CIU professor tackles “Urban Legends of the Old Testament”

Dr. David Croteau, author of "Urban Legends of the Old Testament
January 13, 2020

A new book by Columbia International University Professor Dr. David Croteau surveys 40 of the most commonly misinterpreted passages in the Old Testament. “Urban Legends of the Old Testament” is designed to help Christians avoid missteps in the interpretation of key biblical texts while modeling interpretive techniques that can also be applied to other Old Testament passages. The book is published by B&H Academic and co-authored with Dr. Gary Yates of Liberty University. It’s a follow-up to Croteau’s 2015 book “Urban Legends of the New Testament.” 

Croteau discusses “Urban Legends of the Old Testament in this Q&A:  

 How are you defining an “urban legend” in your book?

An urban legend is a commonly circulated myth that is not true, but repeated throughout the culture as common knowledge.

Which of these legends do you think will most likely take readers by surprise?

God Has Promised You a Bright and Prosperous Future (Jeremiah 29:11).  For I know the plans that I have for you,’ declares the Lord, ‘plans for welfare and not for calamity to give you a future and a hope.

Bible Gateway reported that between 2012 and 2015, Jeremiah 29:11 was the second most searched Bible verse on its website. Some Christians believe that this verse promises personal prosperity or that it guarantees that all the circumstances in their lives will have a positive outcome. What if they go through hard circumstances that don’t turn out well? They could easily be deluded into thinking that God failed in His promise. That’s why misinterpreting this verse is a serious concern.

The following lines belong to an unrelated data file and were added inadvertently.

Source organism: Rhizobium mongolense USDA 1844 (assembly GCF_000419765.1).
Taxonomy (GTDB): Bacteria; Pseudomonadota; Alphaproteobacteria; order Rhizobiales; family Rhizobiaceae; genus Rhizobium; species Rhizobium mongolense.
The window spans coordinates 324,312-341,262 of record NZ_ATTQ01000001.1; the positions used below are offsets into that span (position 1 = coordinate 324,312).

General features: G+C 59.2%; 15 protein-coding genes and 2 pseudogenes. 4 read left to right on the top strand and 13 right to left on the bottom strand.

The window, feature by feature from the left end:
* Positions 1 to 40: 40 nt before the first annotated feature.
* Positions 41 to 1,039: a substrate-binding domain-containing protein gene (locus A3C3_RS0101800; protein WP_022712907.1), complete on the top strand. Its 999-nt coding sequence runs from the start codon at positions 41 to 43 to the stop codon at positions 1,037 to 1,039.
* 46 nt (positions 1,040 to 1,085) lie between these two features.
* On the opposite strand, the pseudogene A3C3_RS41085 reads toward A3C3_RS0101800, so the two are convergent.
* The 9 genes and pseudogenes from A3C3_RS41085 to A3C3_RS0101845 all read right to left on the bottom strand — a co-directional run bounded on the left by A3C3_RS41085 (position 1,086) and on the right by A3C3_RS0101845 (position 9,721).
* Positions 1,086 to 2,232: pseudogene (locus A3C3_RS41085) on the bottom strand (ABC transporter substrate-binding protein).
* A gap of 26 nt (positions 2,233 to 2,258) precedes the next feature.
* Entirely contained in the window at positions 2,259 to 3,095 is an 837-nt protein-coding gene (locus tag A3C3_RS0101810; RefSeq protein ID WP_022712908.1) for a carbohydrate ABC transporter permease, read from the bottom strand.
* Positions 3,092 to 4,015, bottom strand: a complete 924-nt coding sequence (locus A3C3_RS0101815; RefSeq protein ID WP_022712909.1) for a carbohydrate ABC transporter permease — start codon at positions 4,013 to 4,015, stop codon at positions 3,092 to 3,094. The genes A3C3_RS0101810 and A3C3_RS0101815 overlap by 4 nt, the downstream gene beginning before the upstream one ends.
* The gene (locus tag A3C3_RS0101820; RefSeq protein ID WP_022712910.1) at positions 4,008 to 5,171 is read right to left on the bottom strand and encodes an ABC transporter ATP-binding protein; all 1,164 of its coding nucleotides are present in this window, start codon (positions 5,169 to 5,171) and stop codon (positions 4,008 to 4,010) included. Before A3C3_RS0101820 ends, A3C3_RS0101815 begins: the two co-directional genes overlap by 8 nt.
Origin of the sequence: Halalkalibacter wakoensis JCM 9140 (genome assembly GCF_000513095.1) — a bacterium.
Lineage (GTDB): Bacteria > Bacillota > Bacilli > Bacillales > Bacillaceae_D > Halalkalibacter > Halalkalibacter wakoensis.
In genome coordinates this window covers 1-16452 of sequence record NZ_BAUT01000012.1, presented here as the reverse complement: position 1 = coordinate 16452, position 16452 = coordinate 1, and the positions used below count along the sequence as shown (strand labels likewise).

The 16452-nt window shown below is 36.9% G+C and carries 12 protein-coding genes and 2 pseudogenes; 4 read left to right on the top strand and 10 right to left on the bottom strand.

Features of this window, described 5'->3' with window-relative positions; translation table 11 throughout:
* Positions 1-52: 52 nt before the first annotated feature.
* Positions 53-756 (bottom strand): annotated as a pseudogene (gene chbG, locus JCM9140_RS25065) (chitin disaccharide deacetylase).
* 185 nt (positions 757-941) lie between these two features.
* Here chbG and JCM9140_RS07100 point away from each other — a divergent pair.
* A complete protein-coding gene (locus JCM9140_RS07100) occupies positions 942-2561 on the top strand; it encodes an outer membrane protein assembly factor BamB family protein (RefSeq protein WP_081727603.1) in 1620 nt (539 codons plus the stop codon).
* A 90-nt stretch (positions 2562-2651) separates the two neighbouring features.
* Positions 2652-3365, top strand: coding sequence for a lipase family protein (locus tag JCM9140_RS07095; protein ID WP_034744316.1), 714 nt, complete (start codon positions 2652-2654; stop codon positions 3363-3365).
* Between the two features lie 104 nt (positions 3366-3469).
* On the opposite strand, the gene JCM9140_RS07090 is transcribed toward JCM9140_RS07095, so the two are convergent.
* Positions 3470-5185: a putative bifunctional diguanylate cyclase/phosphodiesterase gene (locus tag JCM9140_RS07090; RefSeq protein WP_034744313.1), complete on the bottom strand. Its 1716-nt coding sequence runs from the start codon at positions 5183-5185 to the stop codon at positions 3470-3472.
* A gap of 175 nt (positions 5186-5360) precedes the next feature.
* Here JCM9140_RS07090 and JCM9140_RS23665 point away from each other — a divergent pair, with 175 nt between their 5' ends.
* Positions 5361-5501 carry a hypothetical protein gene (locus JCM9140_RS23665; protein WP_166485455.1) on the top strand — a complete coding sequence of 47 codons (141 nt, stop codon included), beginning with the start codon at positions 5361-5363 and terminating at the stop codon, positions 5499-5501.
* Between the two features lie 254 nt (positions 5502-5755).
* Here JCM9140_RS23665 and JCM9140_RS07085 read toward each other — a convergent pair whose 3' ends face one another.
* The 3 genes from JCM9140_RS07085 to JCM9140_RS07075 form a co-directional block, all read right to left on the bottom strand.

Which of the urban legends do you think could be detrimental to the church?

Christians Should Never Question the Authority of Church Leaders (1 Samuel 24-26) “touch not the Lord’s anointed.”

Some church leaders have misused this concept to teach that they should never be questioned. This is unhealthy. No church leader is perfect. None is perfectly wise. All have weaknesses. Church leaders who believe they are above being questioned might be revealing that they are power hungry. The church needs leaders who are servant-minded, not threatened by questions.

Would you consider belief in any of these urban legends heresy?

I think the one that comes closest to heresy is Old Testament Saints Were Saved by Keeping the Mosaic Law (Leviticus 18:5).

Salvation has always been by grace through faith. From Abraham in Genesis 15:6 to today, this is clear. In fact, this was the linchpin to Paul’s argument in Galatians 3, particularly 3:6-7. So believing that Old Testament saints were saved by their works undermines the gospel itself (see Galatians 1:6-8).

Is there a prevailing flaw in these legends?

The most common issue is not carefully paying attention to context. While sometimes, the literary context is the issue, many times, the historical and cultural context is the issue. Of course, other causes include a misunderstanding of Hebrew or how to interpret certain Old Testament literary genres.

What do you hope is the ultimate benefit to those who read your book?

First, I hope that the book creates a greater interest in the study of the Old Testament. Paul writes, “All Scripture is breathed out by God and profitable for teaching, for reproof, for correction, and for training in righteousness” (2 Timothy 3:16, ESV). The phrase “all Scripture” includes, and probably primarily refers to, the Old Testament. Too many Christians neglect to study it and some are intimidated by it. Secondly, I hope that by carefully reading this book, they can learn sound principles for interpreting Scripture and begin applying them in their reading of the Old Testament.

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